Strong drink 'too cheap' to ignore, Scottish government argues

Man drinking beer The minister says too much drink can be bought for the "change in your pocket"

Related Stories

Alcohol as cheap as 20p a unit proves minimum pricing is needed to combat Scotland's relationship with drink, according to the health secretary.

Alex Neil said a week's worth of the "sensible" amount of alcohol could be bought for less than £5.

The Scottish government's controversial policy to set a 50p minimum price per unit is due to be tested at the Court of Session in Edinburgh.

Start Quote

High-strength alcohol - the type which does much of the damage - has become far too cheap”

End Quote Alex Neil Scottish health secretary

Opponents in the drinks industry believe the plans would be ineffective.

They also argue it could become a barrier to trade around the world.

Mr Neil said: "Each week on average in Scotland, alcohol misuse is responsible for more than 20 deaths and 700 hospital admissions.

"Being able to buy 20 units of alcohol for the change in your pocket is just unacceptable.

"It shows that this kind of high-strength alcohol - the type which does much of the damage - has become far too cheap in Scotland."

Legal challenge

The health secretary cited research he said showed it was possible to buy three litres of branded high-strength cider, about 22 units, for £4.50.

Start Quote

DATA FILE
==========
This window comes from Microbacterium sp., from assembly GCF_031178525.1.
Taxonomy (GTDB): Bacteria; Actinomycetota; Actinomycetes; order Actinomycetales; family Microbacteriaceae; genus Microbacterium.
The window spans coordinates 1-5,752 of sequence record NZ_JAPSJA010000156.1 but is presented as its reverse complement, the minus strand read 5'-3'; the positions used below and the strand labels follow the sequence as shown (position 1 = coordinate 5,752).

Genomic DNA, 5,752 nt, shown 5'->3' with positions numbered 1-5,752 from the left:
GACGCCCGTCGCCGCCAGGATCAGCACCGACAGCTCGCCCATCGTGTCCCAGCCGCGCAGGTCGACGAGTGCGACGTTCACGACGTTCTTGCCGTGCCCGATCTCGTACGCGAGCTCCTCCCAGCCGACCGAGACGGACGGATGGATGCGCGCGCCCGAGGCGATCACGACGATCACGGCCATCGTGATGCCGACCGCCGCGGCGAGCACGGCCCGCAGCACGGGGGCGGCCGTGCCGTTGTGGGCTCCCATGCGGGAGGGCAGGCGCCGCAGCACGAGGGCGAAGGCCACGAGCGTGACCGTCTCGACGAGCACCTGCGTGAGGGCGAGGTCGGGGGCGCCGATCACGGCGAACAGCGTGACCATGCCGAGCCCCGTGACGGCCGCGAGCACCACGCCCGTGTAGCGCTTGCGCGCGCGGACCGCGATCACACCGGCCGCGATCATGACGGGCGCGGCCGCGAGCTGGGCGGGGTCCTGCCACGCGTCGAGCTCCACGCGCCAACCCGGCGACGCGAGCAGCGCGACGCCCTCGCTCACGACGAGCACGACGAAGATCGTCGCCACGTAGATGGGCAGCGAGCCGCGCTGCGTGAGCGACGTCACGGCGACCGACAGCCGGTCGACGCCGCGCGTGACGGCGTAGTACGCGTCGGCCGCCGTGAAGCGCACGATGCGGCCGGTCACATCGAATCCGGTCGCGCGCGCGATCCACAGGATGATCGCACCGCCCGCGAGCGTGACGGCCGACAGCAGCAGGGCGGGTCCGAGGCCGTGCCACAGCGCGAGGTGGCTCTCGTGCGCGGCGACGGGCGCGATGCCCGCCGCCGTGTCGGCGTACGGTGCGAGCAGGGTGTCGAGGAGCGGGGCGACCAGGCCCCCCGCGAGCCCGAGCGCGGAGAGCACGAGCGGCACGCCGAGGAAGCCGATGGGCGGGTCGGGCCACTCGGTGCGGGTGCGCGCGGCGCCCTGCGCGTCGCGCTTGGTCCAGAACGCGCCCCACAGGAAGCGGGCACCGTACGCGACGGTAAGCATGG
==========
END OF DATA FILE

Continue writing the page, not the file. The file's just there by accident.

Minimum unit pricing is an unfair and untargeted policy”

End Quote Rosemary Gallagher Scotch Whisky Association

It also suggests 12 cans of lager - at 21 units - are being sold for £8, while 26 units of supermarket brand vodka is available for less than £11.

A legal challenge from the Scotch Whisky Association (SWA) to the introduction of a minimum price for alcohol in Scotland was rejected in May last year.

The association appealed against that judgment, and the issue is due to return to court this week.

Rosemary Gallagher, of the SWA, said: "Minimum unit pricing is an unfair and untargeted policy that penalises responsible drinkers, especially those on lower incomes.

"It impacts poorer people in society and will have little effect on the highest earners who make up the majority of hazardous and harmful drinkers."

She said that while affordability may have risen, alcohol-related harms and deaths have been falling in Scotland in recent years.

The UK government has shelved plans to introduce a minimum price for a unit of alcohol in England and Wales.

Prime Minister David Cameron cited concerns over evidence it would work and possible legal challenges.

More on This Story

Related Stories

The BBC is not responsible for the content of external Internet sites

More Scotland stories



Try our new site and tell us what you think. Learn more
Take me there

Copyright © 2015 BBC. The BBC is not responsible for the content of external sites. Read more.

This page is best viewed in an up-to-date web browser with style sheets (CSS) enabled. While you will be able to view the content of this page in your current browser, you will not be able to get the full visual experience. Please consider upgrading your browser software or enabling style sheets (CSS) if you are able to do so.